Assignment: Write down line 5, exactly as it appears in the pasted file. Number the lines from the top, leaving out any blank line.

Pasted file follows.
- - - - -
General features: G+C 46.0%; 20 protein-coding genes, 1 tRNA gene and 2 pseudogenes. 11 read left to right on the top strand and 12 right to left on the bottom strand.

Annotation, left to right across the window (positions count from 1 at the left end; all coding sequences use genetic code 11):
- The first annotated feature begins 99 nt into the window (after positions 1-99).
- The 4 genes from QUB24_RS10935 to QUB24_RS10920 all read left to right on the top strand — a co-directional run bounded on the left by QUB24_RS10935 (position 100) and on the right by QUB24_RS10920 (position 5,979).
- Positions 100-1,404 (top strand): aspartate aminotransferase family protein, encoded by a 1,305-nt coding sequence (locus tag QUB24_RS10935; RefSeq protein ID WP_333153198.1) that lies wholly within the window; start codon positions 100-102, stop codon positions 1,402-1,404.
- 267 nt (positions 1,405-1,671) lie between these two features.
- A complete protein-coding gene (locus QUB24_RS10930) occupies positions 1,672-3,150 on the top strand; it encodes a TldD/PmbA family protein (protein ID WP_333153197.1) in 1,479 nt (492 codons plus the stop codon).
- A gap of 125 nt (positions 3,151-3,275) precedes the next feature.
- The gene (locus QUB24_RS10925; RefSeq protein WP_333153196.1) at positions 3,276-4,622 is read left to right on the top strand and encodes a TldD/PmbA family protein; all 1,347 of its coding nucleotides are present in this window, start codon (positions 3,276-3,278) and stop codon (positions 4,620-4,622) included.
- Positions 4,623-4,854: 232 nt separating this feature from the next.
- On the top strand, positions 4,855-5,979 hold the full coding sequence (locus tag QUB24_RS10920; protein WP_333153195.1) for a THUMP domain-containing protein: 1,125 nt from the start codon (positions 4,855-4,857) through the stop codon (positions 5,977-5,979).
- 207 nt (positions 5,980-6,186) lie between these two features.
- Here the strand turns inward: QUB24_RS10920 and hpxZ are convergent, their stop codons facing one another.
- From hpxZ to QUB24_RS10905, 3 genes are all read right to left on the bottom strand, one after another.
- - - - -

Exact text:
- Positions 100-1,404 (top strand): aspartate aminotransferase family protein, encoded by a 1,305-nt coding sequence (locus tag QUB24_RS10935; RefSeq protein ID WP_333153198.1) that lies wholly within the window; start codon positions 100-102, stop codon positions 1,402-1,404.